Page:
48 Pages Posted: 15 Jul 2012 Last revised: 6 Dec 2015
Date Written: August 30, 2012
A large literature has examined the factors that influence immigration attitudes. Yet prior tests have considered only a few immigrant attributes at a time, limiting their capacity to test several hypotheses simultaneously. This paper uses conjoint analysis to test the influence of nine randomized immigrant attributes in generating support for admission. Drawing on a two-wave, population-based panel survey, it demonstrates that Americans view educated immigrants in high-status jobs favorably, while they view those who lack plans to work, entered without authorization, come from Iraq, or do not speak English unfavorably. The results are consistent with norms-based and sociotropic explanations of immigration attitudes. Remarkably, Americans' preferences vary little with their education, partisanship, labor market position, ethnocentrism, or other attributes. Beneath partisan divisions over immigration lies a consensus about which immigrants to admit, a fact which points to limits in both theories emphasizing economic threats and those emphasizing cultural threats.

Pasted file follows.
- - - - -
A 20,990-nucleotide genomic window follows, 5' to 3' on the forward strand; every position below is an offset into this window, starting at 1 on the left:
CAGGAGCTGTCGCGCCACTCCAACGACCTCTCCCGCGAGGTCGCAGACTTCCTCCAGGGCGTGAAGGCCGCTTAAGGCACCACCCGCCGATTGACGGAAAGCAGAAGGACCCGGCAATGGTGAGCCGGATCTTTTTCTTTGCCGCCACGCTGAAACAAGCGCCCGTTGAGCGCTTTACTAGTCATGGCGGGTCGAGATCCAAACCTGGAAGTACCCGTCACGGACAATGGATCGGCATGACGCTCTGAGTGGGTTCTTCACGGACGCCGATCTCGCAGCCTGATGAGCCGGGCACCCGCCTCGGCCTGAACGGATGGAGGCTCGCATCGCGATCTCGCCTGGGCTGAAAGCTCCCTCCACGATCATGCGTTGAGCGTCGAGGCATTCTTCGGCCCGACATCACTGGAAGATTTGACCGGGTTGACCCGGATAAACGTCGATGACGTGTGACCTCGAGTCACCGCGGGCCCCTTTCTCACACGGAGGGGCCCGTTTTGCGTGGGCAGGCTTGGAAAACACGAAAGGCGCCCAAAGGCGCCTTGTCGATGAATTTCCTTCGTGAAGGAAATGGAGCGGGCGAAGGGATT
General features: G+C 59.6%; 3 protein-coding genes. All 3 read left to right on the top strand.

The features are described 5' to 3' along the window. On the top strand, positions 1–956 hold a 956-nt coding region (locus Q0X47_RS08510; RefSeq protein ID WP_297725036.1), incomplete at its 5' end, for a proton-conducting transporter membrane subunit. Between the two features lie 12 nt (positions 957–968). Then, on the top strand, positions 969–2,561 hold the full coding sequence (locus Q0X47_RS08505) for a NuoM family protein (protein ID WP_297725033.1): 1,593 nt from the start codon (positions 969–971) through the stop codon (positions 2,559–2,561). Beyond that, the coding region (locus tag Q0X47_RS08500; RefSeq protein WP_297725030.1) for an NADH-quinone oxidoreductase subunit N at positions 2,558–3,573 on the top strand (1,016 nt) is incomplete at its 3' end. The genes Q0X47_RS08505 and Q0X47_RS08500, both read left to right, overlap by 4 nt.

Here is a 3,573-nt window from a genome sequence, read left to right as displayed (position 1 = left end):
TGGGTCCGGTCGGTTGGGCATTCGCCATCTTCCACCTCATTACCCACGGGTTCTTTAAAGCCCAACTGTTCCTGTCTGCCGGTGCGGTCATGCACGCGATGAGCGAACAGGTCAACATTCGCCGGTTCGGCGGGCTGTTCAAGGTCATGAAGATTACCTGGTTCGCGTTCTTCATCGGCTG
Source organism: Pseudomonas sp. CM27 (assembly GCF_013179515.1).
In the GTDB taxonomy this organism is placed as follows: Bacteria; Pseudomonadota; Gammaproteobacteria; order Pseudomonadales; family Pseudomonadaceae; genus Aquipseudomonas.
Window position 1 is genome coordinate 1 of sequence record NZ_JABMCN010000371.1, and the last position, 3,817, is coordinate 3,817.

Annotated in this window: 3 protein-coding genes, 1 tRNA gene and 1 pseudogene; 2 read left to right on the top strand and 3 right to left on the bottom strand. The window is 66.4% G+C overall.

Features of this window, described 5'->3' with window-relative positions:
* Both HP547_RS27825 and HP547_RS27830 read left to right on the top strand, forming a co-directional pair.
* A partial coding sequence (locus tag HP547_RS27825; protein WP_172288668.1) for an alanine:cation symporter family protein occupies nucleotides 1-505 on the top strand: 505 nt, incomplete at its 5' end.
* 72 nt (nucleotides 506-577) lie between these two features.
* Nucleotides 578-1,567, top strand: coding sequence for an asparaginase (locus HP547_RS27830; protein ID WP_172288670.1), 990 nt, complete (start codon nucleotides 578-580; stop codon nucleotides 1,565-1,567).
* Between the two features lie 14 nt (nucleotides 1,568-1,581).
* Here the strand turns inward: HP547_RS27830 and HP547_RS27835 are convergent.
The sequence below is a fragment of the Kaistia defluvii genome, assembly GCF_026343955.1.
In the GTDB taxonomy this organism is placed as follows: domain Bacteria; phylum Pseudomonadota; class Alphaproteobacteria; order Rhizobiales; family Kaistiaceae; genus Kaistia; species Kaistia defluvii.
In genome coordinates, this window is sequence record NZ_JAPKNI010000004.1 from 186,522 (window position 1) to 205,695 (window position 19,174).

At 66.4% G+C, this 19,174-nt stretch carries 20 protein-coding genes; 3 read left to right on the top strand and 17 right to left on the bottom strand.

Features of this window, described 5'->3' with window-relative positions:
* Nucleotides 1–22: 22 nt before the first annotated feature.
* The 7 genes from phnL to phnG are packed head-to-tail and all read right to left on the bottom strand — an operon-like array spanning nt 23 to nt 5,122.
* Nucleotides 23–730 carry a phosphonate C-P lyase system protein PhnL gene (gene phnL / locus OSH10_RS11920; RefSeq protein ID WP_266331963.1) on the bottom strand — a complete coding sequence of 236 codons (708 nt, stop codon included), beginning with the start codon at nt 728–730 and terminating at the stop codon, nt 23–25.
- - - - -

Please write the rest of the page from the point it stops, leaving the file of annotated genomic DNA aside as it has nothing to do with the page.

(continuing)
Keywords: immigration, attitudes, conjoint analysis, public opinion
JEL Classification: F22, F1, J15
Suggested Citation: Suggested Citation
Hainmueller, Jens and Hopkins, Daniel J., The Hidden American Immigration Consensus: A Conjoint Analysis of Attitudes Toward Immigrants (August 30, 2012). American Journal of Political Science. 59(3): 529-548. 2015. Available at SSRN: https://ssrn.com/abstract=2106116 or http://dx.doi.org/10.2139/ssrn.2106116